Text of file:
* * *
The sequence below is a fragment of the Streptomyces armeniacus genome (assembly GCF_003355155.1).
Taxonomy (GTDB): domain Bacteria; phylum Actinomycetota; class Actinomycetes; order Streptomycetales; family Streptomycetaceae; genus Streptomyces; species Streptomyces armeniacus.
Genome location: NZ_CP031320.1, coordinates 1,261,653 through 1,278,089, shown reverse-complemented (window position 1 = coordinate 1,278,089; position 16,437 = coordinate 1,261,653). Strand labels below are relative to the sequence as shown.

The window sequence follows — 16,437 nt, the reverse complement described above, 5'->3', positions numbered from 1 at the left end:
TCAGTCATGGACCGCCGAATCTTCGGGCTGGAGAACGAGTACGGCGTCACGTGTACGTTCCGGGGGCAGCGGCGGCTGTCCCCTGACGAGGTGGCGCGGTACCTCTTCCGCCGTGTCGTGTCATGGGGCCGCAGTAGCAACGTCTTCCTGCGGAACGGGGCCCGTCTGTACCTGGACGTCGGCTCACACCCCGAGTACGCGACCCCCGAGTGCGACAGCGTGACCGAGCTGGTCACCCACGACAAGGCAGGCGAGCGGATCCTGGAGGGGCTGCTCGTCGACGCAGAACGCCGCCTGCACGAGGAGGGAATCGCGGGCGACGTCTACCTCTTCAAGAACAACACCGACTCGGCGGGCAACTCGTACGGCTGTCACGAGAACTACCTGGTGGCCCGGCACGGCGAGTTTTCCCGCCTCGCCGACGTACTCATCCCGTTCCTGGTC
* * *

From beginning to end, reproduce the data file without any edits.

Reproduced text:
The sequence below is a fragment of the Streptomyces armeniacus genome (assembly GCF_003355155.1).
Taxonomy (GTDB): domain Bacteria; phylum Actinomycetota; class Actinomycetes; order Streptomycetales; family Streptomycetaceae; genus Streptomyces; species Streptomyces armeniacus.
Genome location: NZ_CP031320.1, coordinates 1,261,653 through 1,278,089, shown reverse-complemented (window position 1 = coordinate 1,278,089; position 16,437 = coordinate 1,261,653). Strand labels below are relative to the sequence as shown.

The window sequence follows — 16,437 nt, the reverse complement described above, 5'->3', positions numbered from 1 at the left end:
TCAGTCATGGACCGCCGAATCTTCGGGCTGGAGAACGAGTACGGCGTCACGTGTACGTTCCGGGGGCAGCGGCGGCTGTCCCCTGACGAGGTGGCGCGGTACCTCTTCCGCCGTGTCGTGTCATGGGGCCGCAGTAGCAACGTCTTCCTGCGGAACGGGGCCCGTCTGTACCTGGACGTCGGCTCACACCCCGAGTACGCGACCCCCGAGTGCGACAGCGTGACCGAGCTGGTCACCCACGACAAGGCAGGCGAGCGGATCCTGGAGGGGCTGCTCGTCGACGCAGAACGCCGCCTGCACGAGGAGGGAATCGCGGGCGACGTCTACCTCTTCAAGAACAACACCGACTCGGCGGGCAACTCGTACGGCTGTCACGAGAACTACCTGGTGGCCCGGCACGGCGAGTTTTCCCGCCTCGCCGACGTACTCATCCCGTTCCTGGTC